Romney said Karjola and Councilwoman Judy Bori told him they had concerns about the police chief and mayor working in the same space where they would be able to overhear criminal or employee-related conversations. Romney said he told Bori and Karjola he believed that could be a concern.
When asked about ADA accessibility concerns in moving the town’s only full-time officer into the basement, Karjola said there was not.
“No, because if … he needs to speak with anybody he can go out to them or he can always use my office if he needs to,” Karjola said.
Perry said she had plans to construct a wooden ramp to create wheelchair access to the basement and reached out to the state Division of State History about an ADA exception for the Town Hall, which previously served as a school.
In a March 12 email, state historic architect Donald Hartley said the ADA would require “alternate compliance” if a person can’t access the library’s physical location. The accommodations would include providing curbside service or home delivery of books, or providing materials through the internet.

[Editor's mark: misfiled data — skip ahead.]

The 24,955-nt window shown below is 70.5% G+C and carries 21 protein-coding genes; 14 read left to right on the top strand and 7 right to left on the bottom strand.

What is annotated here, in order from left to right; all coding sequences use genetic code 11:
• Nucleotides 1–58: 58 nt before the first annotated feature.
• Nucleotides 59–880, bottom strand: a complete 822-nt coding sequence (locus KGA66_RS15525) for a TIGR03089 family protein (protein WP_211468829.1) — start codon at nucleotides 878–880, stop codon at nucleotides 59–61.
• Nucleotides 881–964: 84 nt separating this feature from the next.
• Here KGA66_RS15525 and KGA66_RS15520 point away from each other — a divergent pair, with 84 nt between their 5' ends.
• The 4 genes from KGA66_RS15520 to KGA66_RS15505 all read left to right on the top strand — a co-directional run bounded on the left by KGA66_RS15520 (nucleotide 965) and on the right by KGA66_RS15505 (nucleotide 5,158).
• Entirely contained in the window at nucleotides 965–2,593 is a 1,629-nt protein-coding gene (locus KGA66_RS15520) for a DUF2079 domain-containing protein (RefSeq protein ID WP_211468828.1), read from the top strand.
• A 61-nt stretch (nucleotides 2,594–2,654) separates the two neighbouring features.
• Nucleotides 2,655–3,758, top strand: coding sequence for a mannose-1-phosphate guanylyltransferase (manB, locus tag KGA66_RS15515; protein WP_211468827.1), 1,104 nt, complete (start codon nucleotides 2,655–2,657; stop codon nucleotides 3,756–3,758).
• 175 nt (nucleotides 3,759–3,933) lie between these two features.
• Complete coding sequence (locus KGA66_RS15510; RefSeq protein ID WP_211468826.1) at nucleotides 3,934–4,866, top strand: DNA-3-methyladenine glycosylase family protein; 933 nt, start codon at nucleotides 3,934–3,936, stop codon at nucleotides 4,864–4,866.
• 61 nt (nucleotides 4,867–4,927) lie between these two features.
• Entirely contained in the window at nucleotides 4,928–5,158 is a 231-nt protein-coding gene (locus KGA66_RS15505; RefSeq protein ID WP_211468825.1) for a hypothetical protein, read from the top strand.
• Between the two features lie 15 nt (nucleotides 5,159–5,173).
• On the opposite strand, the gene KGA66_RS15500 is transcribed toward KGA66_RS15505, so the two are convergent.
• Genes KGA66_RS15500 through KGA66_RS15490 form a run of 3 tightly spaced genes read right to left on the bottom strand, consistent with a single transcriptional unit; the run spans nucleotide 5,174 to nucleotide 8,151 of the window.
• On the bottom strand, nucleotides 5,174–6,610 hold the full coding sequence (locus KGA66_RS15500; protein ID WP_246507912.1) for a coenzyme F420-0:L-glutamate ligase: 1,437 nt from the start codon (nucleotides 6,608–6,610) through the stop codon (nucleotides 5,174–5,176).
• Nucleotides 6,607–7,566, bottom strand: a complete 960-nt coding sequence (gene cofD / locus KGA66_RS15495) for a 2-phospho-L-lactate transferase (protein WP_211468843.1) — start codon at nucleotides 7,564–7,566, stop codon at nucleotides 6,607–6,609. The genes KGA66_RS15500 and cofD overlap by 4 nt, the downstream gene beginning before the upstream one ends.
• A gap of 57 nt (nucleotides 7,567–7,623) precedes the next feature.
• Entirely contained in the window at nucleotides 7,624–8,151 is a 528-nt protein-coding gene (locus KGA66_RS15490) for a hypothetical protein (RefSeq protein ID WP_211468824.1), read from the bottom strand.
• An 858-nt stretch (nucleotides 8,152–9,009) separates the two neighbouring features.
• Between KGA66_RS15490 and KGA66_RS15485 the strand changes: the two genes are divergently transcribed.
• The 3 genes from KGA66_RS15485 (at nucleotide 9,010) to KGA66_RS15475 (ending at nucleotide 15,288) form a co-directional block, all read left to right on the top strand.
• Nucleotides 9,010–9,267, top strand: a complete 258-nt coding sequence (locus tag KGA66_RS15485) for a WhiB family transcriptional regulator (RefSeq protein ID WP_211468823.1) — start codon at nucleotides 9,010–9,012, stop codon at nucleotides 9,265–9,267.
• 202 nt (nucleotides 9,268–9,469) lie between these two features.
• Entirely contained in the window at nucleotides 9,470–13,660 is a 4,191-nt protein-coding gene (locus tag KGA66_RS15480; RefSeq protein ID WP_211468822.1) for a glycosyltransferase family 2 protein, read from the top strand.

“In the case of the Stockton Town Hall, the ramp on the east side of the building makes the upper floor level accessible for town services, the court, a restroom, and the museum,” Hartley’s email said. “Since the upper floor is accessible, library workers could easily confer with patrons and make library materials and other services available on the accessible level.”
Hartley also said the town could construct a modest addition, such as ramps or a wheelchair lift, but it would not be necessary to comply.
Karjola said that even if the library met the ADA requirement for compliance, the demands would be arduous. He also cited the lack of nonprofit status for the library and no library board as other roadblocks to hosting it in the town’s basement.